Cheshire cancer patients ‘could die sooner’ if NHS cuts are forced through

Cancer patients in Cheshire could die sooner because they will end up waiting longer for urgent hospital treatment if NHS regulators push through controversial cost-cutting plans, it has been claimed.

Doctors and cancer charities have criticised recommendations by NHS England and NHS Improvement that hospitals in the county cut the amount of endoscopies – internal examinations used to diagnose illness – they undertake by 25%.

Macmillan Cancer Support said the plan was “incredibly worrying for cancer patients”.

It is the latest example of what critics call “draconian” measures NHS care providers in 14 large areas of England are being told to push through as part of its secretive “capped expenditure process” designed to ensure the NHS stays within budget.

An internal NHS document also reveals mental health patients would be hit because regulators have suggested axeing a planned £900,000 boost to the area’s mental health budget for this year, in breach of repeated government pledges of extra funding.

Norman Lamb, the Liberal Democrat health spokesman, said: “That makes a total mockery of the words in the Queen’s speech that mental health should be prioritised by the NHS. It will damage NHS mental health services and disgust families across the country.”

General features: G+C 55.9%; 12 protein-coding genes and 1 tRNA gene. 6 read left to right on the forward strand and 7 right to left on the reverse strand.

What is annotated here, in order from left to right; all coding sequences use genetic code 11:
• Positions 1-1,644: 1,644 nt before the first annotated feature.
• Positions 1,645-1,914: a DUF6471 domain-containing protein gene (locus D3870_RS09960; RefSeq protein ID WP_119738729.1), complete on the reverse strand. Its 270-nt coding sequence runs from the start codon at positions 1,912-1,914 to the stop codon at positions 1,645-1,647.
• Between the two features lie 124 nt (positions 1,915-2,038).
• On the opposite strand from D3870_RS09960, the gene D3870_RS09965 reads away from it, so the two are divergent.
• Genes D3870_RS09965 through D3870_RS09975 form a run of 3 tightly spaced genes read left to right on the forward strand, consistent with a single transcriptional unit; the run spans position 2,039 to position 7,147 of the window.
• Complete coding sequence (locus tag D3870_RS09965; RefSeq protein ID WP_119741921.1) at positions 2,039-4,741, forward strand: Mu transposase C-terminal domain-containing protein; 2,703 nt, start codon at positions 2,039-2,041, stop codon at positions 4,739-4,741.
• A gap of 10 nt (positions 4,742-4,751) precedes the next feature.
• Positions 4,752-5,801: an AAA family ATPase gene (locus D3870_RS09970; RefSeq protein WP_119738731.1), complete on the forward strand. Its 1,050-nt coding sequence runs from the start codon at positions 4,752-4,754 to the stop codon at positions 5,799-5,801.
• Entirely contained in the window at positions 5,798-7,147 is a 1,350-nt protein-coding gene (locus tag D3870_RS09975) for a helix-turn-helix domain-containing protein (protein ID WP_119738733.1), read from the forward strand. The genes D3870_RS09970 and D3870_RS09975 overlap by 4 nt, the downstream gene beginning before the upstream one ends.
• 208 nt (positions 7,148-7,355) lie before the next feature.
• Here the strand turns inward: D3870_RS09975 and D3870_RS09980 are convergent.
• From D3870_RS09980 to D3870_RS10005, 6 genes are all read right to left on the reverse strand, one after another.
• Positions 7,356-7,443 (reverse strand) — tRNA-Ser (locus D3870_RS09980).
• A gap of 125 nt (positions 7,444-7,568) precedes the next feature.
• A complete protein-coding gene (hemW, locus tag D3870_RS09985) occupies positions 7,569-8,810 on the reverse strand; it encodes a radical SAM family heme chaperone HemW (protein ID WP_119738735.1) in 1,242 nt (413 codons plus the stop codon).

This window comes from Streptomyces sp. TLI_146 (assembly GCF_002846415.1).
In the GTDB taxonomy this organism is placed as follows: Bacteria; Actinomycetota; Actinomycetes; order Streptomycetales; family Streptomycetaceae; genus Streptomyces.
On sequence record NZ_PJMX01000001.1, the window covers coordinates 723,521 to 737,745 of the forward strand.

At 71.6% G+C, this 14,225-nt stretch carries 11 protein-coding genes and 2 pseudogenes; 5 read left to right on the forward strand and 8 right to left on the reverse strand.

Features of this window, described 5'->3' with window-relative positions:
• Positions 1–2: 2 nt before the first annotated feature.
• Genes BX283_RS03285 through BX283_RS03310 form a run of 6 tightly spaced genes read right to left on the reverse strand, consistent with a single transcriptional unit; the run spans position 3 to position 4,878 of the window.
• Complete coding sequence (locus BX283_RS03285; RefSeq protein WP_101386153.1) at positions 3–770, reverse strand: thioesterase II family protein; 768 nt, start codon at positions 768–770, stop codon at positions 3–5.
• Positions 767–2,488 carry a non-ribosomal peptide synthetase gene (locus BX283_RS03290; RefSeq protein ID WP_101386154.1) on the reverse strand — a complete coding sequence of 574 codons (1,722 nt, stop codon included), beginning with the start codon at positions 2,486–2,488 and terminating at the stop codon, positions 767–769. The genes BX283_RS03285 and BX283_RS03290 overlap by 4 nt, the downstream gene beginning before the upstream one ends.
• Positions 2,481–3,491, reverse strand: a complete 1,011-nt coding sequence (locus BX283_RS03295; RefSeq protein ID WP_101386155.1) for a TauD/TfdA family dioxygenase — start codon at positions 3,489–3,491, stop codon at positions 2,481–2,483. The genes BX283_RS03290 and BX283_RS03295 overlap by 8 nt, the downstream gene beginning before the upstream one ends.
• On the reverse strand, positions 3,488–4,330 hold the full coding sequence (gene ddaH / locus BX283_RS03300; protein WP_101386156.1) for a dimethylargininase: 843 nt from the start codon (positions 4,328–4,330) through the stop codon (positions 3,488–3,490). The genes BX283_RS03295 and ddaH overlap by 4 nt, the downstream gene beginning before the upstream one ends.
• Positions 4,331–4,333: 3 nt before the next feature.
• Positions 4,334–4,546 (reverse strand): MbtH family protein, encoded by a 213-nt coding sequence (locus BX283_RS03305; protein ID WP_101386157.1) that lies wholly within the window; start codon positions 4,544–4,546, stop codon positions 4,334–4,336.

The document, produced by the NHS in central Cheshire on 31 May and seen by the Guardian, lists 24 different “risks” to the care patients receive if the regulators force through their ideas.

Reducing endoscopies by 25% risks patients having to endure longer waits for cancer treatment and also vital diagnostic tests, especially CT and MRI scans and x-rays, it says. It also risks producing a harmful “impact on early diagnosis”, which would set back NHS efforts to tackle poor cancer survival rates through earlier detection.

Dr Fran Woodard, Macmillan’s executive director of policy, said: “Whilst we know difficult decisions are having to be made, it’s absolutely crucial funding pressures don’t cost cancer patients the standard of care they rightly deserve.

“In all cases, the NHS’s sustainability and transformation partnerships process shouldn’t harm cancer care, including getting a rapid diagnosis, accessing timely treatment and appropriate care following treatment. If any of these areas are impacted, countless people may be left anxious or distressed and ultimately this could have an impact on their survival.”

If the Cheshire and Wirral Partnership NHS mental health trust agrees to cancel the extra spending on mental health care, patients would get “inappropriate care” in A&E rather than specialist mental health facilities, the document warns. It would also be a false economy because there will still be “increased spend in hospital care” for such patients. And the trust would have failed to comply with the NHS’s Five Year Forward View blueprint, which promised year-on-year spending increases on mental health care by NHS bodies across England between 2015 and 2020.

Full story in The Guardian, 22 June 2017